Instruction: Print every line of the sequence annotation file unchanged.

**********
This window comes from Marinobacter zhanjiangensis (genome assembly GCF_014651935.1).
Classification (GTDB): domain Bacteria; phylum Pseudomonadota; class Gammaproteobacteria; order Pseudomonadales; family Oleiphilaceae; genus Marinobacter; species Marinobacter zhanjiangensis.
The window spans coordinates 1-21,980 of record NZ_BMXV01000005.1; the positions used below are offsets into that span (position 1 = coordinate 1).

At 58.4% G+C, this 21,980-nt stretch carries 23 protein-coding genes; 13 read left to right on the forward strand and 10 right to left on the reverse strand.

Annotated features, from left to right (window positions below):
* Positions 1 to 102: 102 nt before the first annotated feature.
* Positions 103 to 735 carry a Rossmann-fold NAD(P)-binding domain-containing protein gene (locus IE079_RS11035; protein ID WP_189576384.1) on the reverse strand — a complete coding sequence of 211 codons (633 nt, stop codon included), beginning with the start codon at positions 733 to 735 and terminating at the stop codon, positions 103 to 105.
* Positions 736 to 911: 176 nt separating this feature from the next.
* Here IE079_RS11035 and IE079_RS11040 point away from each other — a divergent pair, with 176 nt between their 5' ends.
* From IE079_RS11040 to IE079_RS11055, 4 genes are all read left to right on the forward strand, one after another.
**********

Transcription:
This window comes from Marinobacter zhanjiangensis (genome assembly GCF_014651935.1).
Classification (GTDB): domain Bacteria; phylum Pseudomonadota; class Gammaproteobacteria; order Pseudomonadales; family Oleiphilaceae; genus Marinobacter; species Marinobacter zhanjiangensis.
The window spans coordinates 1-21,980 of record NZ_BMXV01000005.1; the positions used below are offsets into that span (position 1 = coordinate 1).

At 58.4% G+C, this 21,980-nt stretch carries 23 protein-coding genes; 13 read left to right on the forward strand and 10 right to left on the reverse strand.

Annotated features, from left to right (window positions below):
* Positions 1 to 102: 102 nt before the first annotated feature.
* Positions 103 to 735 carry a Rossmann-fold NAD(P)-binding domain-containing protein gene (locus IE079_RS11035; protein ID WP_189576384.1) on the reverse strand — a complete coding sequence of 211 codons (633 nt, stop codon included), beginning with the start codon at positions 733 to 735 and terminating at the stop codon, positions 103 to 105.
* Positions 736 to 911: 176 nt separating this feature from the next.
* Here IE079_RS11035 and IE079_RS11040 point away from each other — a divergent pair, with 176 nt between their 5' ends.
* From IE079_RS11040 to IE079_RS11055, 4 genes are all read left to right on the forward strand, one after another.